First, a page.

Real Life Minimalists: Priscilla

Every Monday I post Real Life Minimalists, a profile of one of my readers in their own words. If you’d like to participate, click here for details.

This week, I’m delighted to feature Priscilla. I just love how her story—and the Real Life Minimalists series in general—defies minimalist stereotypes, and shows how we can tailor the philosophy to suit our individual lifestyles. Visit her blog to read more of her thoughts.

Priscilla writes:

I am not a stereotypical minimalist as portrayed in the media: I’m not young. Nor am I into austere décor, black and neutral clothing, veganism, or posting YouTube videos. But all of these areas, meaning age, décor, clothing, food, and social media, have allowed me to define my own minimalistic lifestyle. And isn’t that what minimalism is about—each person defining what is important or useful to his or her own self and letting go of the rest?

Let me explain. I am an older woman, old enough to remember the art movement with simple paintings of bold color and spartan sculptures of bare metal that first earned the “minimalist” title. Now, as a lifestyle, minimalism has allowed me to push away the aggressive advertising and consumerism of my Baby Boomer generation and to live a simple, sometimes even spartan, life.

As to décor, the walls in my home relate back to those old minimalism artists like Truitt and Klein . . . not much there in terms of complexity and pattern. And yet even those artists used plenty of bold color. Yes, white walls allow natural light to bounce around, making white an excellent choice, but I enjoy the loud silence of strong color.

As far as clothing goes, before the advertising onslaught descended, my contemporaries and I grew up rotating through a small handful of outfits. This is ingrained and normal to me. When I chased after the Joneses in the 1980s, it felt unsettling and wasteful and financially just downright stupid. I am truly HAPPIER with a minimalist wardrobe. Where the stereotypical minimalist and I depart is in color choices. Like my décor, I enjoy strong colors–a shocking turquoise teeshirt or a cobalt blue pair of walking shorts. I am learning, however, to shop more wisely. When researching sustainably and ethically produced clothing, I found that my candy-colored clothes aren’t always the best choice for the planet. I suspect my next pair of walking shorts will be made of natural colored fibers from organically grown plants.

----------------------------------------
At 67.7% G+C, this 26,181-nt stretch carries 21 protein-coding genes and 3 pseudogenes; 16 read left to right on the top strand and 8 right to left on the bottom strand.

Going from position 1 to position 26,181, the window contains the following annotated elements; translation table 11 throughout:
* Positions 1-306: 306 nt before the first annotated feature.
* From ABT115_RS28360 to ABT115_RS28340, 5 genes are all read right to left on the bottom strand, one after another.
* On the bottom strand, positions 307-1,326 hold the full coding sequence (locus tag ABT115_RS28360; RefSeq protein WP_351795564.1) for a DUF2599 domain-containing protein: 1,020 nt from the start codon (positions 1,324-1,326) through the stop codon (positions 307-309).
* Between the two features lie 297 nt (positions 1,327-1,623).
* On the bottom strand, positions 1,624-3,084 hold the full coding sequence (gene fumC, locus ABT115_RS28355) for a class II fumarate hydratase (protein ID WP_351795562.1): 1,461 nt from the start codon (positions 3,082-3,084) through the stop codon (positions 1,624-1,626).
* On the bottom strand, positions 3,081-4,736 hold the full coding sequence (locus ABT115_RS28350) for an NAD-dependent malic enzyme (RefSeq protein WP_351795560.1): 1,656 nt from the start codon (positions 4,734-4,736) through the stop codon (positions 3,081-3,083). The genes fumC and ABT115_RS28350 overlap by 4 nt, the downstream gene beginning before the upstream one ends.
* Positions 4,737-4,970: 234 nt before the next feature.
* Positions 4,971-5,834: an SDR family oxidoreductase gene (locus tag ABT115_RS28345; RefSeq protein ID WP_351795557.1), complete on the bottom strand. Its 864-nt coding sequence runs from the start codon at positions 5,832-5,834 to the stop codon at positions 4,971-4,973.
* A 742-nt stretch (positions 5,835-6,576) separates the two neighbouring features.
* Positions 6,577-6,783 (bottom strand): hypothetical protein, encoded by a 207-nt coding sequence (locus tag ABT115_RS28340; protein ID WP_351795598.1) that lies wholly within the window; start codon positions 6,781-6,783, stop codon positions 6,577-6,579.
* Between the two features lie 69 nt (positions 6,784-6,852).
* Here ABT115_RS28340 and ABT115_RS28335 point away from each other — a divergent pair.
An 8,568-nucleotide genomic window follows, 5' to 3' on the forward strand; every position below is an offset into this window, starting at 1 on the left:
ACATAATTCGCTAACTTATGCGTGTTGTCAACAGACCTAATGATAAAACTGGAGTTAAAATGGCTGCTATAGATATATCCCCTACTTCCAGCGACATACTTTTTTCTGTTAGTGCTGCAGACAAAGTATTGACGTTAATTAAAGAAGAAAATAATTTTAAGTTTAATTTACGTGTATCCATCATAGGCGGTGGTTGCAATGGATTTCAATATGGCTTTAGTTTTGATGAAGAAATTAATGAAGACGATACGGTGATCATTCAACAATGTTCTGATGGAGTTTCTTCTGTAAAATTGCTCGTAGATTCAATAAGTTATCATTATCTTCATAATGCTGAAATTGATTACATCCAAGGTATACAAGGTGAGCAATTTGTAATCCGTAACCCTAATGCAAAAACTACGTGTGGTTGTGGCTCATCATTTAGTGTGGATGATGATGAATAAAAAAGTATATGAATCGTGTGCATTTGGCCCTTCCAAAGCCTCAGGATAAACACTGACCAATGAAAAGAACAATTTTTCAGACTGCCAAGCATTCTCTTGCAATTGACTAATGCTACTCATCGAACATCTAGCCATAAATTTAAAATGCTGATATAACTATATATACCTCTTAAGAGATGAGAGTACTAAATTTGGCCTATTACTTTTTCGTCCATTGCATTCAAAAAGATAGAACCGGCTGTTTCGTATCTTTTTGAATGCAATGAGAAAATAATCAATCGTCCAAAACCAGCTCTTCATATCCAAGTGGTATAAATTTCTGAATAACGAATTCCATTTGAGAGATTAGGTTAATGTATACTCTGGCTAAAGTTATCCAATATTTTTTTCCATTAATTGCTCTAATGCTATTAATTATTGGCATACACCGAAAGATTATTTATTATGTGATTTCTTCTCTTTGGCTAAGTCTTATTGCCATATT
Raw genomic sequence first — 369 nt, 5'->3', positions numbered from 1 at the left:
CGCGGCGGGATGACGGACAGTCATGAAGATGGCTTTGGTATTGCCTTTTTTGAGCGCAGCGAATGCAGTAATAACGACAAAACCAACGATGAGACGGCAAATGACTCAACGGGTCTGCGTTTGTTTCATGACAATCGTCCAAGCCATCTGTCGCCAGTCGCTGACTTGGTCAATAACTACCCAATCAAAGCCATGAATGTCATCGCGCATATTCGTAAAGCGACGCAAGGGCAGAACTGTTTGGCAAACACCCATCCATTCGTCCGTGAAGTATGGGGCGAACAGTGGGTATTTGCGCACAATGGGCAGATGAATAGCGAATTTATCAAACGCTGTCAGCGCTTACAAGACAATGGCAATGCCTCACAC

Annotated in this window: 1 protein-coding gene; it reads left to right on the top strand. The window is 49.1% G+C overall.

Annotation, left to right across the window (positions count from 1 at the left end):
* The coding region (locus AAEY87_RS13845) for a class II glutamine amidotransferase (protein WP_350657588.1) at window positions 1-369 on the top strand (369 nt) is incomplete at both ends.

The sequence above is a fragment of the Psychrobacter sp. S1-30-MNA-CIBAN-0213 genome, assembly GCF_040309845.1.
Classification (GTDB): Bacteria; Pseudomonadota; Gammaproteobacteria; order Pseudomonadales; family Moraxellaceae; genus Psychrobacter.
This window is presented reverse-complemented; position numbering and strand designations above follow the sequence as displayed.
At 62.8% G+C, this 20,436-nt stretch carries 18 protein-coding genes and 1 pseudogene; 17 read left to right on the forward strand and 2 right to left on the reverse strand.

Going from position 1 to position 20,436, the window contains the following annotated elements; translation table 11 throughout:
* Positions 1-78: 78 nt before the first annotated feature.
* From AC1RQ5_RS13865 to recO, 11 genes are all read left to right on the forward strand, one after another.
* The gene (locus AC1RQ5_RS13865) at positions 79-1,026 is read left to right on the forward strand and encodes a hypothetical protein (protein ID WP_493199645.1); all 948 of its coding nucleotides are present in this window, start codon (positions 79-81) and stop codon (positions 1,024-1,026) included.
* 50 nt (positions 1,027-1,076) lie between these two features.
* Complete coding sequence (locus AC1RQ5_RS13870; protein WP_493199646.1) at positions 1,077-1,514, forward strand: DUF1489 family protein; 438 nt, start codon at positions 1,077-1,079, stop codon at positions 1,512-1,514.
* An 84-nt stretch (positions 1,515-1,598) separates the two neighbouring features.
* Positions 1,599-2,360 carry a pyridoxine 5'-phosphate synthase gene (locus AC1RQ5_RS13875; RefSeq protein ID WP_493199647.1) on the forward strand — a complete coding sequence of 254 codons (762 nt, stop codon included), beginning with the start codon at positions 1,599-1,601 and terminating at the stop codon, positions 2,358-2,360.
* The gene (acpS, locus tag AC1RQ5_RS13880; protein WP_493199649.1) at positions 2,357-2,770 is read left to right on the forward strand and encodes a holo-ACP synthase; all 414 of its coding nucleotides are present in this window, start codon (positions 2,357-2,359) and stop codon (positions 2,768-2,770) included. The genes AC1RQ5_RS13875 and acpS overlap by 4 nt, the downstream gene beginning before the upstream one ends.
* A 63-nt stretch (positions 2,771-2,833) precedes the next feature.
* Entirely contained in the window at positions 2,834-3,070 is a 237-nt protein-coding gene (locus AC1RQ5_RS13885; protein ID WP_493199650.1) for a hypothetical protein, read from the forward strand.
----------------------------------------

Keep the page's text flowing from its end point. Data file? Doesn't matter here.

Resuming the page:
Speaking of plants, I don’t eat a plant based diet. I am a meat eater. The younger generation has challenged me to think of where and how my food is produced—something we never talked about or even THOUGHT about in the 70s when I was forming my cooking habits. Nowadays, I look for grass fed beef, free range chickens, and green packaging like reusable glass milk bottles. If I’m going to eat beef, I better consider the WHOLE animal. So I eat sausage (incorporating the less popular parts of the animal), and my “dress up” shoes are a nice pair of leather cowboy boots. I have family members and friends who are vegan or vegetarian, and I’ve come to understand their point of view; it’s just not for me.

The broad choice of social media pursuits is not for me, either. I don’t “get” Instagram. I don’t have a Twitter account. Facebook downright scares me, and I have neither the voice nor the desire to make YouTube videos. However, the old lady (that would be me) started her first ever blog this year,, with the goal of reaching out and helping others find their own frugal and creative road to minimalism. Even though I’m a newbie blogger, I feel like I’m a 20th Century minimalist who has finally arrived in the 21st Century.

{If you’d like to learn more about minimalist living, please consider reading my book, The Joy of Less, A Minimalist Living Guide, or joining my email list.}

Real Life Minimalists Update: Claire

Every Monday I post Real Life Minimalists, a profile of one of my readers in their own words. If you’d like to participate, click here for details.